Operation Albion Passchendaele Drowns In Mud I THE GREAT WAR Week 168


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The Allies Had Been Gaining Ground In The

west the past couple of weeks, but this week theyll re-learn the perennial autumn lesson of the war; you can fight in the cold, you can fight in the heat,, but you just can t fight in the Mud. I m Indy Neidell; welcome to the Great War.

Last Week, The Allies Were So Successful At

Broodseinde that German High Command was re-thinking its entire defensive strategy. Offensively, though, the Germans were planning a new offensive to the northeast against the Crumbling Russian Army. . There was skirmishing on the Italian Front and sabotage on the Hejaz Railway, the Ottoman s vital supply link.

And That German Offensive, A Real

amphibious operation, began near the end of this week.. It was an attack and an invasion attempt on the islands in the Gulf of Riga. ON. The 10th, They bombed Russian transports at south end of Oesel Island and the next day made a combined naval and military landing.

The Russian Coastal Batteries Were Destroyed.

On. The 12th, They land at the island Dagö. An attempt to capture the pier on Moon Island is repulsed. This operation, known as Operation Albion, will kick into high gear next week.

  • allied
  • allies
  • riga
  • tactics
  • bombed


And Russia will certainly have its hands full resisting it; on the 6th a Russian railway strike began, with over a million men leaving their posts, so moving troops to the front was now impossible. And anyhow, the situation at home in Petrograd, the capital, was still deteriorating. Leon Trotsky had been elected Chairman of the Petrograd Soviet. Lenin was still lying low in Finland.

Back When The February Revolution Had Happened.

, Trotsky too had been living abroad, in the Bronx,, but had returned to Russia to cast his lot. with the Bolsheviks. By now he was becoming the public face of Bolshevik leadership. Apparently, he was a real fire and brimstone speaker too.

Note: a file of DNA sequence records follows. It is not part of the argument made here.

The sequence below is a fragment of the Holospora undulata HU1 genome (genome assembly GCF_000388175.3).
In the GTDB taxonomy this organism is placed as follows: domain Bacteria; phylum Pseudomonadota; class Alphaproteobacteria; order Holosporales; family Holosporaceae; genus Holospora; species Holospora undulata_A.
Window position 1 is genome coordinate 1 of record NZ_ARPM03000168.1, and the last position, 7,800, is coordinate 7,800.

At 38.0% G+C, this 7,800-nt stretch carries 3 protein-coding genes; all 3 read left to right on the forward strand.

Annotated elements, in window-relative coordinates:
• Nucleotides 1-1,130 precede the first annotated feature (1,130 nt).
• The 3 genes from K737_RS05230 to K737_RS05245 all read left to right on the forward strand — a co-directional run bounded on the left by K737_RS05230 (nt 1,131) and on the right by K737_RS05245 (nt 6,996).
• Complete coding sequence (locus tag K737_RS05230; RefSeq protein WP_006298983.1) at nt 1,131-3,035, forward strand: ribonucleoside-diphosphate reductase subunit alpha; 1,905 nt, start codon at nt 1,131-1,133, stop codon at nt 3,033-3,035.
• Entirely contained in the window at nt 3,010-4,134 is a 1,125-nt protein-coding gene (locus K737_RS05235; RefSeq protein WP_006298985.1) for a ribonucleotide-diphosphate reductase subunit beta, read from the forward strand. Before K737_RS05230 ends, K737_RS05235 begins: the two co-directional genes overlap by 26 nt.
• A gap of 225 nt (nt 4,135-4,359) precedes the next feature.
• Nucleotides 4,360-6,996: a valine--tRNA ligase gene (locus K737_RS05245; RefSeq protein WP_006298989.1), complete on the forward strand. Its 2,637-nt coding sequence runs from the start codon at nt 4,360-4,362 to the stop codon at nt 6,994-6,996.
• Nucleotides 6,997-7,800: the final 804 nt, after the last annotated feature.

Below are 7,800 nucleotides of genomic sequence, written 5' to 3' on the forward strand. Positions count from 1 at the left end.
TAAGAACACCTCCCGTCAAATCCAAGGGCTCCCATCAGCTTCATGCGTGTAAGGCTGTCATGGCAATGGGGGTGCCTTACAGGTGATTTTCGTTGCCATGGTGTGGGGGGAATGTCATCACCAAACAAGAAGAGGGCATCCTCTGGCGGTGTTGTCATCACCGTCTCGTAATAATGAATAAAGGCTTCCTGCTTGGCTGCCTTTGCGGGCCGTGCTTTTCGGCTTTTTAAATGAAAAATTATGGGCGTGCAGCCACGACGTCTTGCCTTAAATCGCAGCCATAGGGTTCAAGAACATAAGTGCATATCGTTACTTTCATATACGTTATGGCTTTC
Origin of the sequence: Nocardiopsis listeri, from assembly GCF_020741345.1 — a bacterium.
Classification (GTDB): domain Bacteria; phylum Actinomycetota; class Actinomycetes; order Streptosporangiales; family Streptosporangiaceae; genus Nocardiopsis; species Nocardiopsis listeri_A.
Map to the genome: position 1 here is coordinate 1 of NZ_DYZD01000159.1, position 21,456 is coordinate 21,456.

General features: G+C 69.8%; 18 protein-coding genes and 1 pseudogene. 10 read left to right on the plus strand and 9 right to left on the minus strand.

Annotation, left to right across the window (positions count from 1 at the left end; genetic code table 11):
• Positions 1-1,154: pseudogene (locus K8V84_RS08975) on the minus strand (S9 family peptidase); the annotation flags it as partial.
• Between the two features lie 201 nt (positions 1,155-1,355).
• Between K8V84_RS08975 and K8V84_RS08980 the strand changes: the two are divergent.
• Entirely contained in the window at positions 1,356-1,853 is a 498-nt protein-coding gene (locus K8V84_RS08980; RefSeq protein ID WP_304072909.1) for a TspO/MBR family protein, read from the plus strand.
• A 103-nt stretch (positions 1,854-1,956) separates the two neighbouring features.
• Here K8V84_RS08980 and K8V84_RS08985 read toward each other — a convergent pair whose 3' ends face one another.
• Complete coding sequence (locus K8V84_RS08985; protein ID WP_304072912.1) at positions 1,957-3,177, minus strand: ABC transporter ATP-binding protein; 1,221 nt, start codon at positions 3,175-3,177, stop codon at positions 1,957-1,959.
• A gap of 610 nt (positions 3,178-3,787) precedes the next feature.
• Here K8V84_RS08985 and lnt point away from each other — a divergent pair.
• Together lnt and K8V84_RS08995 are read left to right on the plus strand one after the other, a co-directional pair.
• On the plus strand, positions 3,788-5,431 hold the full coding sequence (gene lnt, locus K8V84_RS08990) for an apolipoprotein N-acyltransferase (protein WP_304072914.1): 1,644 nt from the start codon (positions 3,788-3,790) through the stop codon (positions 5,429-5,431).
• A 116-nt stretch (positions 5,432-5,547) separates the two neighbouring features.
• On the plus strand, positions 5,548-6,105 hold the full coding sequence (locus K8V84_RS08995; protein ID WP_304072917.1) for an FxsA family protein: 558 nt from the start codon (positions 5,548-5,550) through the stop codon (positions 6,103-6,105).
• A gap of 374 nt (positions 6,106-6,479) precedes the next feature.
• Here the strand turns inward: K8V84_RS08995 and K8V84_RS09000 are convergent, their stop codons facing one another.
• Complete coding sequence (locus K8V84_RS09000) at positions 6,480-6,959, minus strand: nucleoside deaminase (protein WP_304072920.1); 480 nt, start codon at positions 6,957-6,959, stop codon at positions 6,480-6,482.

Uk Uk Man Trotsky Is The King Of

agitators; he could stir up trouble in a cemetery.. That was a quote from Leighton Rogers, a New York bank employee stationed just now in Petrograd, and he also paraphrased some of Trotsky s talk in his diary.

Uk In A Few Weeks, A Week,

a few days, we are going to rise from our slavery.. . you may be free men As the revolution meant you to be. You must support the Soviet because we shall give you, first, peace; second, bread; and third, land.

Yes, We Shall Take All The

land from the rich and divide it among the peasants, and we shall reduce the hours of work, my comrades of the factories, to four, at double the wages you now receive.. . Pie in the sky kind of stuff, but it couldn

T Help But Have A Real Appeal In Light

of the daily situation in the city at the time. Domestic electricity was reduced to just the hours between 6 UK and midnight, and since the streetlights were not lit because of the worry of Zeppelin raids, and since the whole city was starving, there was a UK rise in robbery, rape, and murder in the dark of night. In fact, people were frequently stabbed and killed for not turning their valuables over quickly enough. Food supplies from outside the city were disrupted because the trains carrying them were attacked and plundered, and in the countryside, particularly in the south, it was total chaos, with peasants ransacking country estates and killing the landlords. The German offensive against Russia was just beginning, but the British one against the Germans in Belgium-the Battle of Passchendaele-was now in its third month.

  • allies gaining ground